How to (Easily) Remove a Fence Post with Concrete Footing

old fence post

Removing an old fence post can be a pain in the neck (or back). Not only are fence posts set in a concrete footing typically two feet underground, but if the post has become rotten and is no longer sturdy, it will make removing it even more complicated.

Of course, you could dig out the post and concrete with just a shovel and some muscle, but digging two feet underground is hard to do, especially if the soil is full of clay or rock.

Instead, we'll show you how to remove your fence posts and concrete footings using simple, inexpensive tools in a way that requires minimal digging.

To sidestep the entire process, hire a professional to remove your fence for you. They'll have the job done in no time at all, and you won't be sore for a week—win-win!
 

Whether you are looking to replace the existing fence post with a new one, or you want the entire fence gone, this method makes it as easy as possible without hiring someone else to do it.

Tools You'll Need:

  • Shovel
  • Steel chain (should be about 3 - 6 ft. long)
  • Slip hook
  • Grab hook
  • High-lift jack (48 inches is best)
  • Digging bar (for hard/rocky soil)

This video does an excellent job of showing the fence post removal process:

Step 1: Dig around the fence post.

Use your shovel to dig around the fence post until the top 3 - 4 inches of the concrete footing is exposed.

Generally speaking, the wider the hole is dug, the easier it is to remove the post, so don't be afraid to make the hole on the wide side.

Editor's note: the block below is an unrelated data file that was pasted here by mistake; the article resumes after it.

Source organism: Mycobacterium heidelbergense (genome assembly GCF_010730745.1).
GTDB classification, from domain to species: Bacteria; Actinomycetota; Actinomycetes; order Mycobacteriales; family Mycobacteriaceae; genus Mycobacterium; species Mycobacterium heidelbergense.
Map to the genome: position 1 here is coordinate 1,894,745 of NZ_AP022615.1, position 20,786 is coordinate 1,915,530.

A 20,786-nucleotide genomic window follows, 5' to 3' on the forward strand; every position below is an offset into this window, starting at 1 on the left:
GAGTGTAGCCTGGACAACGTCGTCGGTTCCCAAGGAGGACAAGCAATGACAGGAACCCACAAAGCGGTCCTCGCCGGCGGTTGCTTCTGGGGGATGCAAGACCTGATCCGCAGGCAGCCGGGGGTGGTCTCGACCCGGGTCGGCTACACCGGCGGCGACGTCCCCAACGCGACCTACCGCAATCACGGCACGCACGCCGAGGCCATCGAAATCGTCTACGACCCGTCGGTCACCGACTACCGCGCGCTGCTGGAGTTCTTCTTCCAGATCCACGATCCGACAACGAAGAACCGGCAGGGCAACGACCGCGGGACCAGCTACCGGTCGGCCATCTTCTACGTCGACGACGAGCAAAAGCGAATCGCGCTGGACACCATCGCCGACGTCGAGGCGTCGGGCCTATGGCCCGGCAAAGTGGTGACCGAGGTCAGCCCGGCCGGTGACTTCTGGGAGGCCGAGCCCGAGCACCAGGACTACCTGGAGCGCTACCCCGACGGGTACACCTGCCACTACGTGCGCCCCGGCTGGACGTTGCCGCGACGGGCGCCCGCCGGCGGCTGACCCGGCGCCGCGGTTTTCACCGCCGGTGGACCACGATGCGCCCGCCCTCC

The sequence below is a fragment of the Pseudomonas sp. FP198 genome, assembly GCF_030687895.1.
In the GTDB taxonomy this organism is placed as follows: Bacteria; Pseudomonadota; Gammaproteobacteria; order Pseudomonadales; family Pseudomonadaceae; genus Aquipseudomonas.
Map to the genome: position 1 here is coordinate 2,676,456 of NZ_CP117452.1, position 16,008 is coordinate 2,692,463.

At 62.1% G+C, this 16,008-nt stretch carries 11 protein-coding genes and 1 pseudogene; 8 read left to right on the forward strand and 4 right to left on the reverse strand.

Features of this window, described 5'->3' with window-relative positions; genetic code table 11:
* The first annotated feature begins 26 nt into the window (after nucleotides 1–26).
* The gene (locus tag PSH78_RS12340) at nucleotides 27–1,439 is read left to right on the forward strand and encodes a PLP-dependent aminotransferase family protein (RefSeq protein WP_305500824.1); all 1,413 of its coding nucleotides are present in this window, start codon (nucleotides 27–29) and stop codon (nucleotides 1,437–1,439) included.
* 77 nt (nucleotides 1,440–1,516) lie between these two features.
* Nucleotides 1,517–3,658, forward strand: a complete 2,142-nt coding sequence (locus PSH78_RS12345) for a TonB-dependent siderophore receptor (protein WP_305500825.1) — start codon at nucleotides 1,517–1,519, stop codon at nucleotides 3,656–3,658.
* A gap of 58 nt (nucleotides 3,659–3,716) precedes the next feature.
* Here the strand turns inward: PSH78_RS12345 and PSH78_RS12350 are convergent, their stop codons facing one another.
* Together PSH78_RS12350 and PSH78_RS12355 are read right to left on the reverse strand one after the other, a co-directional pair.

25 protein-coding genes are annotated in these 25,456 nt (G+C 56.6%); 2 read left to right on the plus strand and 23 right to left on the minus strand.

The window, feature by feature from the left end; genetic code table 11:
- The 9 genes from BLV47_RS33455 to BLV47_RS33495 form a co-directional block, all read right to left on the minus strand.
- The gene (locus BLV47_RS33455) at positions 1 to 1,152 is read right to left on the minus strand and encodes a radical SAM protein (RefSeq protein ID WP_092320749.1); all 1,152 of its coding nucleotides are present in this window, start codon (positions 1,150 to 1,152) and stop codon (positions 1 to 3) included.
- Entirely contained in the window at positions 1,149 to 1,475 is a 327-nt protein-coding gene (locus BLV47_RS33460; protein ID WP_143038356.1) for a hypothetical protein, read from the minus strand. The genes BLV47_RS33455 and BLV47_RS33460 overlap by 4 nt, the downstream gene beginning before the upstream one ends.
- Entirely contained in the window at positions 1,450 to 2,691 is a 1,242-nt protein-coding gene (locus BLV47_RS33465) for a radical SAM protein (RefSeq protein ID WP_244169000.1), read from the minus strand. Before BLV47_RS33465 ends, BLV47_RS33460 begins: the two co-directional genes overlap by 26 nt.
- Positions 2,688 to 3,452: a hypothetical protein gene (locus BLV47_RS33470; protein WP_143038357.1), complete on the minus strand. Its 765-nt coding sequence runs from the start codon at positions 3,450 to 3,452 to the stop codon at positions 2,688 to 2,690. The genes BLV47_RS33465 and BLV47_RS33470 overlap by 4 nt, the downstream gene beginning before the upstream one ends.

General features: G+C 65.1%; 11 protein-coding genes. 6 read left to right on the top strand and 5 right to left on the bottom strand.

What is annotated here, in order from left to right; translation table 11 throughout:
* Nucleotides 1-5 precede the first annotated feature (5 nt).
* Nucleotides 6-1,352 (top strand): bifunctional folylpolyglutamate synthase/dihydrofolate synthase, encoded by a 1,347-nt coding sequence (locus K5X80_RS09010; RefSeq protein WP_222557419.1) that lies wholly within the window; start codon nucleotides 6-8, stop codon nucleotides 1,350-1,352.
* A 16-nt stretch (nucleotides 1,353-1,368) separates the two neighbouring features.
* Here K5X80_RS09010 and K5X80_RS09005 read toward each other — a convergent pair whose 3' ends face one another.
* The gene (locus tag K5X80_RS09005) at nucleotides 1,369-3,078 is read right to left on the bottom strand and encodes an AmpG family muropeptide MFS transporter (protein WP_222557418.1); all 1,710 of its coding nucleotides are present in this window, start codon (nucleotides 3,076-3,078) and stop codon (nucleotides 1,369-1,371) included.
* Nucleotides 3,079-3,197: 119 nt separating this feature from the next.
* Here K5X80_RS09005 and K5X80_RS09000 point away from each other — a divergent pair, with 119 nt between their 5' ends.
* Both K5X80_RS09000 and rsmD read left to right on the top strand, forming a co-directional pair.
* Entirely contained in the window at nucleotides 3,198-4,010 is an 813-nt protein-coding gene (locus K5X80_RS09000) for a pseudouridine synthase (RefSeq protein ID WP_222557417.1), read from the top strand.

Step 2: Wrap the chain around the concrete footing.

Once enough of the concrete footing is exposed—usually around 6 inches below ground—securely wrap the chain around the concrete footing.

Pull the chain so it's wrapped tightly around the concrete, then use the slip hook to securely connect the chain to itself.

If you're using a 48-inch chain (which is what we recommend), then you should have roughly 12 inches of the chain left, with the grab hook at the end of it. If you have less than a foot of chain left to work with, you will likely want to get a longer chain (or adjust the length of the one you have by relocating the slip hook to a different chain link).

Step 3: Hook the chain to the high-lift jack.

With the remainder of the chain in hand, securely connect it to the top of the jack. Then, use the grab hook to latch the chain to itself and lock it around the jack.

Keep the chain as close to the bottom of the jack as possible to prevent the jack from being pulled forward or from slipping off once you start jacking it up.

Step 4: Lift the concrete footing out of the ground.

With one hand, keep the jack sturdy and straight, then use your other hand to crank the jack's lever.

As the tension in the chain increases, you may notice the jack start to lean toward the post. This is OK, but it should be limited as much as possible. If the jack leans too far forward, you'll likely need to stop to adjust the jack and start over, in some cases from a different angle.

Once you've cranked up the jack enough, the post should come right out of the ground. However, if the post is in soil that is full of clay or rock, getting the soil wet with a hose may help ease the process along, as it helps to loosen dry, hard-packed soil.

As you can see, the process of removing fence posts with concrete footing isn't very complicated. However, we know that not everyone has the ability to remove fence posts themselves, let alone multiple fence posts. So, if you need help removing your fence, find a local professional to get it done right.
 

Learn more about fence removal: